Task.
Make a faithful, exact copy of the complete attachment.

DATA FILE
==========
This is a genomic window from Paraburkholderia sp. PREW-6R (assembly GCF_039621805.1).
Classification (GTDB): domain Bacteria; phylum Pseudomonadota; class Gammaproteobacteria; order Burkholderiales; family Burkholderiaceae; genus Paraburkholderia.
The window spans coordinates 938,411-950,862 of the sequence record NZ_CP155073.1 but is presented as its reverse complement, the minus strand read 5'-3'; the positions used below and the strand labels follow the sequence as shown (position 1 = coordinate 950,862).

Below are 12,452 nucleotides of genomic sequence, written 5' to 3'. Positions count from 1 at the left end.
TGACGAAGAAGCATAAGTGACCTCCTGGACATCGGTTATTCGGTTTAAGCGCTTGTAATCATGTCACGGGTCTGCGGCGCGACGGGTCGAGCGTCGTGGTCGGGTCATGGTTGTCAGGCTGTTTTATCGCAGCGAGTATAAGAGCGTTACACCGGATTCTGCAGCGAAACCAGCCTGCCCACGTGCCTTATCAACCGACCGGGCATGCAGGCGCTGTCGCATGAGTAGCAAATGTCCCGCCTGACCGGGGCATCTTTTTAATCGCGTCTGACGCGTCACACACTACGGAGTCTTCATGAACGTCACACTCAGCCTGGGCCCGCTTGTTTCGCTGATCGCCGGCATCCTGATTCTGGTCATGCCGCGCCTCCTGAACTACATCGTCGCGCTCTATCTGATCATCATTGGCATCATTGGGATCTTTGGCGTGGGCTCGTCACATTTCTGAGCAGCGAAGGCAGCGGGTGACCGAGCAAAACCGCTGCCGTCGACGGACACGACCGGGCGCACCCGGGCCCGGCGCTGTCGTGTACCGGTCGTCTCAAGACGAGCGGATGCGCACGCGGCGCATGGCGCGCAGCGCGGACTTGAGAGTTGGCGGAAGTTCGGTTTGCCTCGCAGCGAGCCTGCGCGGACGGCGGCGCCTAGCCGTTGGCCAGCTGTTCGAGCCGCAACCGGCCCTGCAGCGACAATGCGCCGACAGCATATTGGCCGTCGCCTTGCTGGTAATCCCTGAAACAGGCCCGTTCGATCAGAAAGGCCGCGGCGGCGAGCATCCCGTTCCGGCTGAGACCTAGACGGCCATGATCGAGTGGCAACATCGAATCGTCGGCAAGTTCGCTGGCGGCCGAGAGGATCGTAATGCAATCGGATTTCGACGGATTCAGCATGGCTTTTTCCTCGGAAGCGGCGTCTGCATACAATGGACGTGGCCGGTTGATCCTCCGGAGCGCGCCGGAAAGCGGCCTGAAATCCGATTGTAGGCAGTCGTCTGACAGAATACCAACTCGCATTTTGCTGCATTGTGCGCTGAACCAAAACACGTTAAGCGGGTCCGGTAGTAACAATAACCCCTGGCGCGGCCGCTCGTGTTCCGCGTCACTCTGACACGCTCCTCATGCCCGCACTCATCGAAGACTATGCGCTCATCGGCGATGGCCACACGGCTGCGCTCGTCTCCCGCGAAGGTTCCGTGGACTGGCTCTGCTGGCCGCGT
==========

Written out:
This is a genomic window from Paraburkholderia sp. PREW-6R (assembly GCF_039621805.1).
Classification (GTDB): domain Bacteria; phylum Pseudomonadota; class Gammaproteobacteria; order Burkholderiales; family Burkholderiaceae; genus Paraburkholderia.
The window spans coordinates 938,411-950,862 of the sequence record NZ_CP155073.1 but is presented as its reverse complement, the minus strand read 5'-3'; the positions used below and the strand labels follow the sequence as shown (position 1 = coordinate 950,862).

Below are 12,452 nucleotides of genomic sequence, written 5' to 3'. Positions count from 1 at the left end.
TGACGAAGAAGCATAAGTGACCTCCTGGACATCGGTTATTCGGTTTAAGCGCTTGTAATCATGTCACGGGTCTGCGGCGCGACGGGTCGAGCGTCGTGGTCGGGTCATGGTTGTCAGGCTGTTTTATCGCAGCGAGTATAAGAGCGTTACACCGGATTCTGCAGCGAAACCAGCCTGCCCACGTGCCTTATCAACCGACCGGGCATGCAGGCGCTGTCGCATGAGTAGCAAATGTCCCGCCTGACCGGGGCATCTTTTTAATCGCGTCTGACGCGTCACACACTACGGAGTCTTCATGAACGTCACACTCAGCCTGGGCCCGCTTGTTTCGCTGATCGCCGGCATCCTGATTCTGGTCATGCCGCGCCTCCTGAACTACATCGTCGCGCTCTATCTGATCATCATTGGCATCATTGGGATCTTTGGCGTGGGCTCGTCACATTTCTGAGCAGCGAAGGCAGCGGGTGACCGAGCAAAACCGCTGCCGTCGACGGACACGACCGGGCGCACCCGGGCCCGGCGCTGTCGTGTACCGGTCGTCTCAAGACGAGCGGATGCGCACGCGGCGCATGGCGCGCAGCGCGGACTTGAGAGTTGGCGGAAGTTCGGTTTGCCTCGCAGCGAGCCTGCGCGGACGGCGGCGCCTAGCCGTTGGCCAGCTGTTCGAGCCGCAACCGGCCCTGCAGCGACAATGCGCCGACAGCATATTGGCCGTCGCCTTGCTGGTAATCCCTGAAACAGGCCCGTTCGATCAGAAAGGCCGCGGCGGCGAGCATCCCGTTCCGGCTGAGACCTAGACGGCCATGATCGAGTGGCAACATCGAATCGTCGGCAAGTTCGCTGGCGGCCGAGAGGATCGTAATGCAATCGGATTTCGACGGATTCAGCATGGCTTTTTCCTCGGAAGCGGCGTCTGCATACAATGGACGTGGCCGGTTGATCCTCCGGAGCGCGCCGGAAAGCGGCCTGAAATCCGATTGTAGGCAGTCGTCTGACAGAATACCAACTCGCATTTTGCTGCATTGTGCGCTGAACCAAAACACGTTAAGCGGGTCCGGTAGTAACAATAACCCCTGGCGCGGCCGCTCGTGTTCCGCGTCACTCTGACACGCTCCTCATGCCCGCACTCATCGAAGACTATGCGCTCATCGGCGATGGCCACACGGCTGCGCTCGTCTCCCGCGAAGGTTCCGTGGACTGGCTCTGCTGGCCGCGT